Musician, artist and author Amanda Palmer wrote the book on asking, and she credits much of her knowhow to the experiences she had as a “living statue” and as a successful crowdfunder.
Asking is a core skill required for crowdfunding, yet it does not come easy. Asking makes us feel vulnerable—we worry about what people will think (I’m needy, greedy, inept or just a pest) and we fear the rejection of being told “no.” So how do we get past this? Amanda offers a key insight—the act of asking creates a connection between you and the people you ask—and when they feel connected, they want to help you.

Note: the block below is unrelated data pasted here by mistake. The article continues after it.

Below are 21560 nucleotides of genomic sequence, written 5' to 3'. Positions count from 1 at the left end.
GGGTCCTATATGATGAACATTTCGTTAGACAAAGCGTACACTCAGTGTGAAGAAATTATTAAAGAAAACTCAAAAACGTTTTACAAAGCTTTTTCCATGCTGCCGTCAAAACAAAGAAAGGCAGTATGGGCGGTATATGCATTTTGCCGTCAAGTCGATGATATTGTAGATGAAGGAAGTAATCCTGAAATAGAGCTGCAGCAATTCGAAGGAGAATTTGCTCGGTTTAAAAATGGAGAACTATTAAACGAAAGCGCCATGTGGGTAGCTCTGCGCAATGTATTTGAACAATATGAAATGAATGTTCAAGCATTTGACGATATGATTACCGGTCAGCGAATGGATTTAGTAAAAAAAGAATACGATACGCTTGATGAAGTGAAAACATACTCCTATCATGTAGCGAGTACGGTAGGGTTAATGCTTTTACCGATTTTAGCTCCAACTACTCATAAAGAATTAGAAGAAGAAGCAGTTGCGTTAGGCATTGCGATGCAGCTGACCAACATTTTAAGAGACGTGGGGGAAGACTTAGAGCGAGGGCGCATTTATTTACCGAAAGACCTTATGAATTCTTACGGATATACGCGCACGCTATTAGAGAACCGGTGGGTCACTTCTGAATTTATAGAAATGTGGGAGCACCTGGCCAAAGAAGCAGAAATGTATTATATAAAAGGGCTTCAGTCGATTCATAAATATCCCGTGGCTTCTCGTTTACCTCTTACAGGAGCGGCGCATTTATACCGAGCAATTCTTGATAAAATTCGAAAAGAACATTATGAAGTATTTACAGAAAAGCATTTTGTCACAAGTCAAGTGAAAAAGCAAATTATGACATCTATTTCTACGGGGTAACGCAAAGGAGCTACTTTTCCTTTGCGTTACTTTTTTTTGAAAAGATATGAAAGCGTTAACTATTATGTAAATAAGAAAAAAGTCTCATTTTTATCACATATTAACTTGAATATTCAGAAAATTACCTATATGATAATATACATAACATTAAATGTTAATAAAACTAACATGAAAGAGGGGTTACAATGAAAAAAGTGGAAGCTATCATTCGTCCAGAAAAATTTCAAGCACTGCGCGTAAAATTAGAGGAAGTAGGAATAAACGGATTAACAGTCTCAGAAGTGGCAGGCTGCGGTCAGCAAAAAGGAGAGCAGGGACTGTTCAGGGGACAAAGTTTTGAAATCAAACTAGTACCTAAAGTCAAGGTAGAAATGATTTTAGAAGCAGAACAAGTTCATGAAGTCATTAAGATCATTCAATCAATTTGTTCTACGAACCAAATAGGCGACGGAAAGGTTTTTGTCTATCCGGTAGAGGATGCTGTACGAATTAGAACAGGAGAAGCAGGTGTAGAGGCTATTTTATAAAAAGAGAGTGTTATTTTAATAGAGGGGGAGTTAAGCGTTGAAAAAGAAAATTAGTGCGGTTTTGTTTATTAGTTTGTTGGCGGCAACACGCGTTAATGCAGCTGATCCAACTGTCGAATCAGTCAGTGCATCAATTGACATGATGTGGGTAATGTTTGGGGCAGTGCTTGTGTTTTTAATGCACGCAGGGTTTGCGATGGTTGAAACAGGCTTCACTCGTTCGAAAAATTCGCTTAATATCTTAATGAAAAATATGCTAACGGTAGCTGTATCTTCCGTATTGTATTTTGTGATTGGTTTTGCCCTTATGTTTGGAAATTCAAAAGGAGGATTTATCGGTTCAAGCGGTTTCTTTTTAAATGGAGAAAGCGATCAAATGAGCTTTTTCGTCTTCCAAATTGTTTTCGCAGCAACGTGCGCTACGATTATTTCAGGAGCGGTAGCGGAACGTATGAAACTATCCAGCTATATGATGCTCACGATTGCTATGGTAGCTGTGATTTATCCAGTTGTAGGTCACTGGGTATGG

I saw this unfold last week when I was in New Orleans for the CDFA National Summit. A bronze maiden stood motionless on the sidewalk as two women stopped in front of her to snap a selfie. Before they could walk away, the statue made her ask by moving her right forefinger slightly up and down, pointing toward the money box at her feet. The women observed, felt the connection, and happily stuffed some cash into her box.
Amanda Palmer’s TED talk describes how her connections with her fans made her campaign the biggest music crowdfunding campaign at the time.